quick look at a few articles and books from unlikely places is
confirming what the Church has known for many decades. Want better
sex? And stronger marriage? Hope to avoid breast cancer? Want fewer
social problems? Don’t contracept.
first surprising article, which received a lot of attention when it
came out a few months ago, discussed a
new study in U.S.
News and World Report that
asked which demographic has the best sex life. It seem that
weekly-Mass-attending Catholics "have the most enjoyable and
study, done by the Family Research Council, generally pointed to
weekly church-going, monogamous married couples as the happiest. What
is interesting is that many religious denominations could fit under
that model, but the FRC report specifically speaks about Catholics.
And what is it that Catholics don't do [or shouldn't do] that most of
their Protestant counterparts do? Contracept.
study did say that knowing one partner was a significant factor in
the couples' evaluations. One can speculate that better sex, as a
result of increased communication and self-giving that comes to a
couple when they don't use contraception, also translates into
involved with infidelity and porn, the study reported, not only did
not rate high among those satisfied with their sexual activity, but
was also linked to such negative effects as "poverty, domestic
abuse, crime, drug addiction and loss of job."
non-contracepting couples, the divorce rate is under 5%, which is
appealing enough, but it appears that there are other dividends. A
story in the Los
shows that not only parents who are open to life are less likely to
get divorced, but so are their children. "Children with a lot of
siblings are more likely to marry and stay married than are
only children or those who grew up with one or two siblings,"
the article explains.
the article didn't speculate as to the cause, other than that perhaps
children need to "suppress the urge to strangle a bullying older
in his sleep," it seems the explanation is common sense. Growing
up with more brothers and sisters comes with all sorts of advantages
a better understanding of the opposite sex, growth in essential
virtues like patience, and less time being taught that life is "all
about you." There is only so much room on mamma's lap.
next selection appears to the be first of its kind: a book by a
feminist who truly looks at the harm done to women by the
birth-control pill. With the rise in natural and organic foods, and
general concern about what we put into our bodies, somehow the
carcinogenic feature of the pill, or its other miserable side
effects, have been overlooked by the 14 million American women who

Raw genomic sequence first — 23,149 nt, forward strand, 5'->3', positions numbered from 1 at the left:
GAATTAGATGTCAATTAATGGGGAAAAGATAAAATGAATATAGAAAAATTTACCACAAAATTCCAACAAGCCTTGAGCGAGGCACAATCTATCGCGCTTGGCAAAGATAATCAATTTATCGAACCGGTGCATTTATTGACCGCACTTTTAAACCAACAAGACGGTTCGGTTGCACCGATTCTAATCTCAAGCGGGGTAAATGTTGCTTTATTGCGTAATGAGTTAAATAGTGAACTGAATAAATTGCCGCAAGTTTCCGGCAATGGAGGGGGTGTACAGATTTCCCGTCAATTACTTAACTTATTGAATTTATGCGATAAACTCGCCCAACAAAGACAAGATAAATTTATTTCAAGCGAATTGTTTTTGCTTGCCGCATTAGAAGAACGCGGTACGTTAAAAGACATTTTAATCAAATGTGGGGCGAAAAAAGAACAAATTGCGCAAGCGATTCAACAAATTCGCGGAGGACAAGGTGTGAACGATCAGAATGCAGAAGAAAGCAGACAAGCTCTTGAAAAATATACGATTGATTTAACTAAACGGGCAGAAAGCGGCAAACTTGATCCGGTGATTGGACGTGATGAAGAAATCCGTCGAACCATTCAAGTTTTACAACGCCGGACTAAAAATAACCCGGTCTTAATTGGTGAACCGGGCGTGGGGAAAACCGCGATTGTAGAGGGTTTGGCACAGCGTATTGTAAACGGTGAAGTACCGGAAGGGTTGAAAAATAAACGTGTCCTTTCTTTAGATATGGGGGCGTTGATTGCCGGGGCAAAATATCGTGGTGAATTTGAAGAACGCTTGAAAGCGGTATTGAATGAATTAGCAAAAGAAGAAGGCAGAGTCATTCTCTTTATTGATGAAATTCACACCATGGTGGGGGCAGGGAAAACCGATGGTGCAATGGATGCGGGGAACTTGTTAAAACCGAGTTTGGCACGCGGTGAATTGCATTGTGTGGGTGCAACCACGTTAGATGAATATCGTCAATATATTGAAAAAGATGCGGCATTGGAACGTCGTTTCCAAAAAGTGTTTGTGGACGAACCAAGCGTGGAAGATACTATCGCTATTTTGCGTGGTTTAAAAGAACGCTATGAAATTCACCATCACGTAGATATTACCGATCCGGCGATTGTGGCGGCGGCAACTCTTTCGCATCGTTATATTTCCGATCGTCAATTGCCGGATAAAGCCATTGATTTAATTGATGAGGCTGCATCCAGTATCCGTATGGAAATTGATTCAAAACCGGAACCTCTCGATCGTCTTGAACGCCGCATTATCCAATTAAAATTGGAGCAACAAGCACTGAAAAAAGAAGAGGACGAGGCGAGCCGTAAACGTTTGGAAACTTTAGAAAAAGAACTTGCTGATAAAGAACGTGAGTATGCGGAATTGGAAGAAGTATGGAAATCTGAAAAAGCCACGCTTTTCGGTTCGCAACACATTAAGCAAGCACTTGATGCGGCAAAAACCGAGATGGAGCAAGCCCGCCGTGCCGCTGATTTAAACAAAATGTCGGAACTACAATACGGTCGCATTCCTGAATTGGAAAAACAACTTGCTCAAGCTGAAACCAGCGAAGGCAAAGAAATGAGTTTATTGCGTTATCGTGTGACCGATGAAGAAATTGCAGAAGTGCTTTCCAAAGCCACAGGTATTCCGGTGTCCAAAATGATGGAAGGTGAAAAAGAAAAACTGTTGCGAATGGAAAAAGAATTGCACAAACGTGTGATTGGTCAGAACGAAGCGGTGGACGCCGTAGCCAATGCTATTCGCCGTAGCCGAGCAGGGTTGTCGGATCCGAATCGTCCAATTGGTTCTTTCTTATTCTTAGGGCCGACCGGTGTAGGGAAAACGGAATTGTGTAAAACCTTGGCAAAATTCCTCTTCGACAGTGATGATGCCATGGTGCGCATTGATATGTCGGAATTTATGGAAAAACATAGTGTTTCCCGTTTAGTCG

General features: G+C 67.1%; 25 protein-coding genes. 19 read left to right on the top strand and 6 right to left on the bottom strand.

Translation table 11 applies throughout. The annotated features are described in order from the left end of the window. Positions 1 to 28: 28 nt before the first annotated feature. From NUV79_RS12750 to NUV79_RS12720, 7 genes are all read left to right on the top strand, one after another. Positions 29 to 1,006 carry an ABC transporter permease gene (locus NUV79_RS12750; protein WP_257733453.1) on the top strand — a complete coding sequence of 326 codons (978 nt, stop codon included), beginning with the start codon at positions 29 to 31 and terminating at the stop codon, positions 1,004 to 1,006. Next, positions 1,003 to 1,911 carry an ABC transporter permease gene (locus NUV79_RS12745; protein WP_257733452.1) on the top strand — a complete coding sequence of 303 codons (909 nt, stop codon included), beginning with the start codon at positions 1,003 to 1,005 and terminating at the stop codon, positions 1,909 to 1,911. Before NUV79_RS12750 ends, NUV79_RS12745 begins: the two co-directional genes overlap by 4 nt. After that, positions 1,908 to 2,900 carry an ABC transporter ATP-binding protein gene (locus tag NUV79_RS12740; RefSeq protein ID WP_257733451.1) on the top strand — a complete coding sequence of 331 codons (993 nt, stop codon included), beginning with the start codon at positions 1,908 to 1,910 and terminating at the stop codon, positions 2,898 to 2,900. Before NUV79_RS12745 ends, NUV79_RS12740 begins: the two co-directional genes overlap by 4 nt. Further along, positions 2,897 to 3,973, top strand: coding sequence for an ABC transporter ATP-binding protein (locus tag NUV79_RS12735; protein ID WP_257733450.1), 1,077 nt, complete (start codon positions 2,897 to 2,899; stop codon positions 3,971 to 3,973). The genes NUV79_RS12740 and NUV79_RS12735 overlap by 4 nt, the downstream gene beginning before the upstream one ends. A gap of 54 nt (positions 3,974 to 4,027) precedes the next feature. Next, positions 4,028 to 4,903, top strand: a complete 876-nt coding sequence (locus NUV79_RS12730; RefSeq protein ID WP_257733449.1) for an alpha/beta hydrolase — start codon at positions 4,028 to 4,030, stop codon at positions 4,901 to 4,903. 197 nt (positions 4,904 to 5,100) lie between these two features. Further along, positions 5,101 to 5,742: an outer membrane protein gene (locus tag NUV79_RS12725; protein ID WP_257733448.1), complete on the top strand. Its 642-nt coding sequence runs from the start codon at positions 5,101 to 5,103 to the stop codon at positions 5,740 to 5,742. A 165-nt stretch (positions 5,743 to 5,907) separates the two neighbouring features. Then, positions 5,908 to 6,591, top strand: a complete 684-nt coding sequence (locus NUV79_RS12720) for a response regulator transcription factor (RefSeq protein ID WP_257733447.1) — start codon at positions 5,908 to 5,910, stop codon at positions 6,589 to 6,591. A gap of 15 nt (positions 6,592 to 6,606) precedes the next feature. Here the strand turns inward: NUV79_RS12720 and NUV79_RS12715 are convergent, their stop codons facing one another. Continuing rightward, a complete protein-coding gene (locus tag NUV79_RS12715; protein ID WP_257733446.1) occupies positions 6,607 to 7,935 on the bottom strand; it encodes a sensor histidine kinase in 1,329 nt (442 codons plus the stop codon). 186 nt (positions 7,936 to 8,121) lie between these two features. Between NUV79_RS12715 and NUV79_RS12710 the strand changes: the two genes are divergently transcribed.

are currently taking it (as well as left unmentioned by those
her edgy book, Sweetening
the Pill: Or How We Got Hooked on Hormonal Birth Control
(Zero Books, 2013), due out in the States next month, but already
available in Kindle format, Holly Grigg-Spall discusses how the pill
can wreak havoc on every system and organ in a woman's body, leading
to things like rage, depression, anxiety, breast cancer, blood clots,
and more, with risks increasing the longer the Pill is taken.
chronicles how the one-size-fits-all approach to women's fertility
health is difficult to criticize because of the societal and economic
pressures pushing it upon more unsuspecting women, starting largely
during the teenage years when girls are not autonomous enough to make
decisions about their health.
the author isn't quite informed as to the real reasons why Catholics
reject the pillat one point she pins it upon misogynyher
courageous take on this taboo topic is much needed, helping to inform
women about the truth of that little pill they pop daily.
News reported that September 12th was the "day of
conception" in the Volga River Region of Russia, which allows
everyone to take the day off for procreating, to help bolster
plummeting birthrates in the region. Russia is not alone in its
concern about dramatically declining populations.
decades of hearing about over populationwith no discernible
explosionthe pendulum of concern has swung in the other direction.
to Expect When No One is Expecting: America's Coming Demographic
(Encounter Books, 2013) Jonathan Last joins the voices of others
(inclduing David Goldman, Mark Steyn, and George Weigel) and asserts
that America faces a demographic crisis because women are having too
few children. Such a shift in population puts tremendous pressure
upon the young to carry the burdens of the aging, particularly
straining resources for pensions and health care.
in February of this year, the book explains that as a nation, our
birth rate is currently 1.94. In the 1960's the average birthrate was
3.4. Replacement level is 2.1. This shrinking of the younger
generations can have dramatic effects on any society as the older
members need greater assistance. Japan, Italy and China are among the
front-runners in this demographic disaster. In Japan, more adult size
diapers are sold now than infant diapers.
ownership, however, is on the rise, Last reports that dogs are
outpacing babies 4 to 1 among Americans (the rate is also very high
in Japan and Italy). Without something changing in this calculus, one
can only hope that these aging pet owners are teaching Fido how to
feed them jello, since there won't be any children to do it for them
in their twilight years.
ever, Janet Smith and
Why Not. is
a great resource on this topic, as is Mary Eberdstadt's recent book,
and Eve After the Pill (Ignatius
Press, 2012; see her CWR interview, “The